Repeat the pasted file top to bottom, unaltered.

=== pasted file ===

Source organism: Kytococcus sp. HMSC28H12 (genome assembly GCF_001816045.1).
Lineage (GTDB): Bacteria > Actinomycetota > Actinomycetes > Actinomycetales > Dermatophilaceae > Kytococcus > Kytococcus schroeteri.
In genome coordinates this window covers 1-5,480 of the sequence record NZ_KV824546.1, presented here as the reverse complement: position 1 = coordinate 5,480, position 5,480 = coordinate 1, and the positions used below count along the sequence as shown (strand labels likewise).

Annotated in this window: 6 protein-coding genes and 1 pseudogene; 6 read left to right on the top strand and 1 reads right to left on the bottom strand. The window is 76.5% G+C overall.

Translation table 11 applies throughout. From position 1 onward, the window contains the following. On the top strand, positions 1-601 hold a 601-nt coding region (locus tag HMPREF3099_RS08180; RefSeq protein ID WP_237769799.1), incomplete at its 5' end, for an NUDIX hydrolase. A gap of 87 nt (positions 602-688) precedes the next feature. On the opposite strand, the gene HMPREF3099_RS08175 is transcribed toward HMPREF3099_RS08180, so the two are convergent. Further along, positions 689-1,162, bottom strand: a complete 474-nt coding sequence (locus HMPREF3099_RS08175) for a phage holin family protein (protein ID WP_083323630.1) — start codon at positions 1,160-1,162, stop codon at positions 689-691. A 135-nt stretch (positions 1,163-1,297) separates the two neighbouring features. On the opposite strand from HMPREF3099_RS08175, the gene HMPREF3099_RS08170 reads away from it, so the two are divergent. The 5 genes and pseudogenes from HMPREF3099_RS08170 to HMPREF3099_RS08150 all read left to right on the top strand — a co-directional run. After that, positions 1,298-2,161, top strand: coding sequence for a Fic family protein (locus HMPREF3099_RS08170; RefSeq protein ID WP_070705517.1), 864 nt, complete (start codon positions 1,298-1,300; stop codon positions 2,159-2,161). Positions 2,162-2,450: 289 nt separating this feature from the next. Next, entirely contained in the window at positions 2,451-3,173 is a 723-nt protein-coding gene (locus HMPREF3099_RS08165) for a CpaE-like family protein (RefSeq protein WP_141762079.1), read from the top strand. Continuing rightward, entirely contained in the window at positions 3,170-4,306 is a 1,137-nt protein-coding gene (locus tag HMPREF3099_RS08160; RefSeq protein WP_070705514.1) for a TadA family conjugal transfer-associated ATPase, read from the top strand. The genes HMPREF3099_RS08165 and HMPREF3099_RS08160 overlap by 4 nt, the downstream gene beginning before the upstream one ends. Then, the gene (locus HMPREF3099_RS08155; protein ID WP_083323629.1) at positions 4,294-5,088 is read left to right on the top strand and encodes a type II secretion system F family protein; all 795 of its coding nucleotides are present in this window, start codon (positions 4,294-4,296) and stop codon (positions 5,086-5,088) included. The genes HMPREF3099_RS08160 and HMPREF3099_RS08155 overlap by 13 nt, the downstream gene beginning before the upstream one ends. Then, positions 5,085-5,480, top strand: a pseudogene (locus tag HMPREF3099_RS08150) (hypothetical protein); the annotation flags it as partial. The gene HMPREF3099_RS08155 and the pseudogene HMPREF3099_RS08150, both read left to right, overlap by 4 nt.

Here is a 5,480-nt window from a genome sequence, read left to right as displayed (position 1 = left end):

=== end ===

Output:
Source organism: Kytococcus sp. HMSC28H12 (genome assembly GCF_001816045.1).
Lineage (GTDB): Bacteria > Actinomycetota > Actinomycetes > Actinomycetales > Dermatophilaceae > Kytococcus > Kytococcus schroeteri.
In genome coordinates this window covers 1-5,480 of the sequence record NZ_KV824546.1, presented here as the reverse complement: position 1 = coordinate 5,480, position 5,480 = coordinate 1, and the positions used below count along the sequence as shown (strand labels likewise).

Annotated in this window: 6 protein-coding genes and 1 pseudogene; 6 read left to right on the top strand and 1 reads right to left on the bottom strand. The window is 76.5% G+C overall.

Translation table 11 applies throughout. From position 1 onward, the window contains the following. On the top strand, positions 1-601 hold a 601-nt coding region (locus tag HMPREF3099_RS08180; RefSeq protein ID WP_237769799.1), incomplete at its 5' end, for an NUDIX hydrolase. A gap of 87 nt (positions 602-688) precedes the next feature. On the opposite strand, the gene HMPREF3099_RS08175 is transcribed toward HMPREF3099_RS08180, so the two are convergent. Further along, positions 689-1,162, bottom strand: a complete 474-nt coding sequence (locus HMPREF3099_RS08175) for a phage holin family protein (protein ID WP_083323630.1) — start codon at positions 1,160-1,162, stop codon at positions 689-691. A 135-nt stretch (positions 1,163-1,297) separates the two neighbouring features. On the opposite strand from HMPREF3099_RS08175, the gene HMPREF3099_RS08170 reads away from it, so the two are divergent. The 5 genes and pseudogenes from HMPREF3099_RS08170 to HMPREF3099_RS08150 all read left to right on the top strand — a co-directional run. After that, positions 1,298-2,161, top strand: coding sequence for a Fic family protein (locus HMPREF3099_RS08170; RefSeq protein ID WP_070705517.1), 864 nt, complete (start codon positions 1,298-1,300; stop codon positions 2,159-2,161). Positions 2,162-2,450: 289 nt separating this feature from the next. Next, entirely contained in the window at positions 2,451-3,173 is a 723-nt protein-coding gene (locus HMPREF3099_RS08165) for a CpaE-like family protein (RefSeq protein WP_141762079.1), read from the top strand. Continuing rightward, entirely contained in the window at positions 3,170-4,306 is a 1,137-nt protein-coding gene (locus tag HMPREF3099_RS08160; RefSeq protein WP_070705514.1) for a TadA family conjugal transfer-associated ATPase, read from the top strand. The genes HMPREF3099_RS08165 and HMPREF3099_RS08160 overlap by 4 nt, the downstream gene beginning before the upstream one ends. Then, the gene (locus HMPREF3099_RS08155; protein ID WP_083323629.1) at positions 4,294-5,088 is read left to right on the top strand and encodes a type II secretion system F family protein; all 795 of its coding nucleotides are present in this window, start codon (positions 4,294-4,296) and stop codon (positions 5,086-5,088) included. The genes HMPREF3099_RS08160 and HMPREF3099_RS08155 overlap by 13 nt, the downstream gene beginning before the upstream one ends. Then, positions 5,085-5,480, top strand: a pseudogene (locus tag HMPREF3099_RS08150) (hypothetical protein); the annotation flags it as partial. The gene HMPREF3099_RS08155 and the pseudogene HMPREF3099_RS08150, both read left to right, overlap by 4 nt.

Here is a 5,480-nt window from a genome sequence, read left to right as displayed (position 1 = left end):